Welcome to the inaugural post for the Old Bag. First, I would like to explain the term Bag. I believe this to be a Detroit term for an Illustration Student’s portfolio. I believe elsewhere in the States, students just had their portfolios. The idea of the Bag stems directly from the conditions of the illustration market in Detroit during the 1960s and 70s. Because of the Auto Industry, Detroit was a Mecca of advertising jobs during that period. A lot of these jobs where illustration in nature. To meet this market, Detroit was home to numerous Illustration Studios. New talent only had to show up in Detroit and haul their “Bag” from one studio to another until they were offered a position. Unlike a freelance illustrator trying to land a client with a focused portfolio highlighting one or two styles, the “Bag” needed to be diverse, highlighting all the talents of the young artist. As a young gun, you never knew what a studio would need. Maybe they had a great car painter, but needed someone else to paint the figures in those illustrations. Or, maybe they had all the painters they could use, but needed someone to do marker comps.
By my first year at Center for Creative Studies, in 1997, there were only two illustration studios left in the metro area. Even so, some of the best artists to ever go through the Detroit market were still part of CCS. As their student, I was exposed to the rich history of Detroit Illustration and to the “Bag” mentality. This blog is dedicated to those guys and the impact that they have had on me.
The C F Payne Assignment:
Even though this is my inaugural post for the “Old Bag”, this assignment comes not at the beginning of my time at CCS but somewhere in the middle. I have chosen this topic for a couple of reasons. The assignment was for Mike Mikos, who was one of two primary instructors that I studied under at CCS. One of my subjects for the assignment was Bob Blanchard, my other primary instructor. And finally, it might inspire you, the reader, to look up C F Payne, who is and was a dominating figure in American Illustration. Christopher Payne rocked the 1990s with his unique approach to caricatures. His technique was built around a quick turn-around time and so his art could be seen on the cover of magazines like Time and Newsweek, where an artist would only get two to three days to finish an illustration.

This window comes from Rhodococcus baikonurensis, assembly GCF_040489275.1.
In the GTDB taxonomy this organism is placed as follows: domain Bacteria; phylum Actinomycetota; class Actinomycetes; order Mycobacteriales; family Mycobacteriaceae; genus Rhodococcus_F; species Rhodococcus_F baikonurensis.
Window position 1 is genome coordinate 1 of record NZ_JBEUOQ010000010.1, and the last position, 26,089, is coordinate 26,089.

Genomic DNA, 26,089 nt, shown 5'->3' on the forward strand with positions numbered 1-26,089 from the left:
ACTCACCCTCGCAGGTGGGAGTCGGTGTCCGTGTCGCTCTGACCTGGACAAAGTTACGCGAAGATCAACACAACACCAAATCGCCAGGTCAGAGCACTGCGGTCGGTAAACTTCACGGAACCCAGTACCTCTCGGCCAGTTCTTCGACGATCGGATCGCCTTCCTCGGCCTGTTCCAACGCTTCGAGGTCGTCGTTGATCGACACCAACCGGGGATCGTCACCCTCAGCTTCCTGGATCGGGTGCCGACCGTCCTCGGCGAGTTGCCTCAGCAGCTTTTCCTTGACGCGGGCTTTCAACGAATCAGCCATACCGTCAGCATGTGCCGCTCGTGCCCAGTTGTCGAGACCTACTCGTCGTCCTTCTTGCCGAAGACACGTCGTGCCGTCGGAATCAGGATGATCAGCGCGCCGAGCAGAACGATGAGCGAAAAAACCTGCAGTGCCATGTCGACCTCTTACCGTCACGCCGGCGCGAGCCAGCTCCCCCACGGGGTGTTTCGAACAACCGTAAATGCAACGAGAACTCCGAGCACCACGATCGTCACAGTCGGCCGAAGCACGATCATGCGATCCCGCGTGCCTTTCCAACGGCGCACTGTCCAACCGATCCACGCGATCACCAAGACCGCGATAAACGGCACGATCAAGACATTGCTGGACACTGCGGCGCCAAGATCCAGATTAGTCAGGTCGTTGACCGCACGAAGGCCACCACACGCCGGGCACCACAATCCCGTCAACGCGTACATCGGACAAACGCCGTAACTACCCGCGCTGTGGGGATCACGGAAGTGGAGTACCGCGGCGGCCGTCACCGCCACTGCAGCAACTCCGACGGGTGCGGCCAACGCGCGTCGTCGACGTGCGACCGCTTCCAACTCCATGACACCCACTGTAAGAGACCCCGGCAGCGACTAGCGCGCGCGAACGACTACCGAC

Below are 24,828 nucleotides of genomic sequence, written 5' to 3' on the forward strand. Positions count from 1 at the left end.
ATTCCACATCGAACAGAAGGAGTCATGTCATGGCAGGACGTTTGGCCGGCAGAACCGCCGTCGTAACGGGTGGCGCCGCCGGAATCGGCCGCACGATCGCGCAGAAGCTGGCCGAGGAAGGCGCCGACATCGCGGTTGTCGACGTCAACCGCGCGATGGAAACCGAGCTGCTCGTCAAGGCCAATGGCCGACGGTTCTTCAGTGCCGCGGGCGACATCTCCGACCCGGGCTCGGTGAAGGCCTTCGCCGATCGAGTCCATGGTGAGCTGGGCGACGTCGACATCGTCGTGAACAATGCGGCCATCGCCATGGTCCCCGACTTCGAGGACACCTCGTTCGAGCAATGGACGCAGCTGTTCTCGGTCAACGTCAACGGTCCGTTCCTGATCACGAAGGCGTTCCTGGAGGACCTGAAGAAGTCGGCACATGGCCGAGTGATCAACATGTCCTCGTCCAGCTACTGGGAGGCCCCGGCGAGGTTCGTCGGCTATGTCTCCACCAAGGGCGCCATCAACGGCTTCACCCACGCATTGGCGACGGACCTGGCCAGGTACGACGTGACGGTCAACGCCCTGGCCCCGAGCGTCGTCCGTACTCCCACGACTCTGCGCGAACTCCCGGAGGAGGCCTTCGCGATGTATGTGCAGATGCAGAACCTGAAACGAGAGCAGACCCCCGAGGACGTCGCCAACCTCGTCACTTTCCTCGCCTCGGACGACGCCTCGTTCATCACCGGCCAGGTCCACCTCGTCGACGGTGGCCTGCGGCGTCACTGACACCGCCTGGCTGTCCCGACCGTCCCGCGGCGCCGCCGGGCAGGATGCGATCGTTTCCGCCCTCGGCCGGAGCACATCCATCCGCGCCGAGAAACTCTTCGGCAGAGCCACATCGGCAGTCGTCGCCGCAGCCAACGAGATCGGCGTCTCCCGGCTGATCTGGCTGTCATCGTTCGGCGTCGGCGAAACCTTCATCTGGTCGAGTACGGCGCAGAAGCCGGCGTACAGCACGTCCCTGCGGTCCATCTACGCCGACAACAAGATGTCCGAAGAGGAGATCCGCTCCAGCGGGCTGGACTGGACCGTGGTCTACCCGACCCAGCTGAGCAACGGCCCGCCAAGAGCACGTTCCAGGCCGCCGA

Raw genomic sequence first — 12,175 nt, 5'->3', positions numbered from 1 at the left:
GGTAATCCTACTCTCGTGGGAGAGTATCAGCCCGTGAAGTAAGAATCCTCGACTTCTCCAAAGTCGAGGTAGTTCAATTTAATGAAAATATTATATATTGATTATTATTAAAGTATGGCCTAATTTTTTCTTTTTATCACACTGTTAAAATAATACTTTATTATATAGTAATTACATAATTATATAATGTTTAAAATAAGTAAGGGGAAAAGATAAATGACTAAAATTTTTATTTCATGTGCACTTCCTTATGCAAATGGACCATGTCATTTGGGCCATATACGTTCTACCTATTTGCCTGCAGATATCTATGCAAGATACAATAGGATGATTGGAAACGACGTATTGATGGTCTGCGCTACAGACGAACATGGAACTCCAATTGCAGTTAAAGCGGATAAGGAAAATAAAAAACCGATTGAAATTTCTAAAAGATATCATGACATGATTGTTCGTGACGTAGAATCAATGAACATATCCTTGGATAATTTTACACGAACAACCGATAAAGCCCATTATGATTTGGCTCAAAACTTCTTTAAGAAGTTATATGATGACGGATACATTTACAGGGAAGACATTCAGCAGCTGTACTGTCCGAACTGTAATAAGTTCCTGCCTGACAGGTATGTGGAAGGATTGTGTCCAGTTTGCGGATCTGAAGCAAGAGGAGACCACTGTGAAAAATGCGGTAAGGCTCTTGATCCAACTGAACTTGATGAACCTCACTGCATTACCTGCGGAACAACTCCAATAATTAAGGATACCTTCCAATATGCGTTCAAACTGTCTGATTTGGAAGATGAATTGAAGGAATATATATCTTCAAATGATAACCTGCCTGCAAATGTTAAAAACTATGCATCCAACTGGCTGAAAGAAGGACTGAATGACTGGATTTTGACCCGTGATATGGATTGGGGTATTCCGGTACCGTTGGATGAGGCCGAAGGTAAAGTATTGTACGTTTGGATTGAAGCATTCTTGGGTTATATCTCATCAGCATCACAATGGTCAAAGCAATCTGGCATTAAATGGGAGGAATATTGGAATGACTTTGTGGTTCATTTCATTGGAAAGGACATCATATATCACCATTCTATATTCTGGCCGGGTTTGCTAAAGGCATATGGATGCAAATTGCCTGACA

Because of the changing market of the 1990s, one of the things CCS would do for their illustration students was bring in some of the top talent for presentations and demonstrations. Mike Mikos and Nelson Greer had the foresight to record these demos for future students (like myself). C F Payne was one of those artists that had come through CCS before my time there. However, Mikos loved Payne’s technique. He thought it was a great way to introduce flesh tones to his students. And so, once a year, every year Mikos would pop out the demo for his students and come up with some big show that used this technique.
During the Spring of 1999 I was taking one of Mikos’ illustrations classes. I believe that because I was a transfer student I had to catch up on Illustration II. Mikos’s concept for that year was a “Faculty” show, thinking it would be good fun to let the students do caricatures of all their teachers-liked or disliked. Mikos supplied the photo references. We all drew faculty names at random for the assignment and were allowed to pick one for extra credit. I drew Larry Fleming who taught art direction. I had no personal connection to him and his reference shot was one of indifference. Bob Blanchard’s photo was left over from the draw. You could tell Bob was excited about the project by his expression from his shoot and so I grabbed it for the extra credit.
The C F Payne approach is pretty simple:
1) Create an under drawing-I used sepia Prismacolor pencils for this step.
2) With acrylics, paint in your flesh high light tone. At this stage, you can also lay in your darkest shadow colors. It’s important to cover your pencils with the acrylics as they seal the color pencils from step 4.
3) Using watercolors, apply your mid tone over the acrylics. You then use clean brushes with water to pull away your highlights.
4) Using oils, you create a turp-thinned down shadow tone in which to cover your piece. This pulls the whole image together. If your colored pencil lines did not get sealed they will dissolve from the oils and solvents. Next, take a clean kneaded eraser and wipe away the oils from the high lights and mid tones.
5) This last stage relies on Retouchable II from Suregaurd. It’s a professional photo lacquer. You spray this over your piece to seal it. The spray not only acts as a matte varnish, but it also gives you a bit of tooth. With this new layer of tooth, you can clean up and do detailed work with colored pencils. If the pencils start to build up and get waxy on you, hit the piece with some more spray.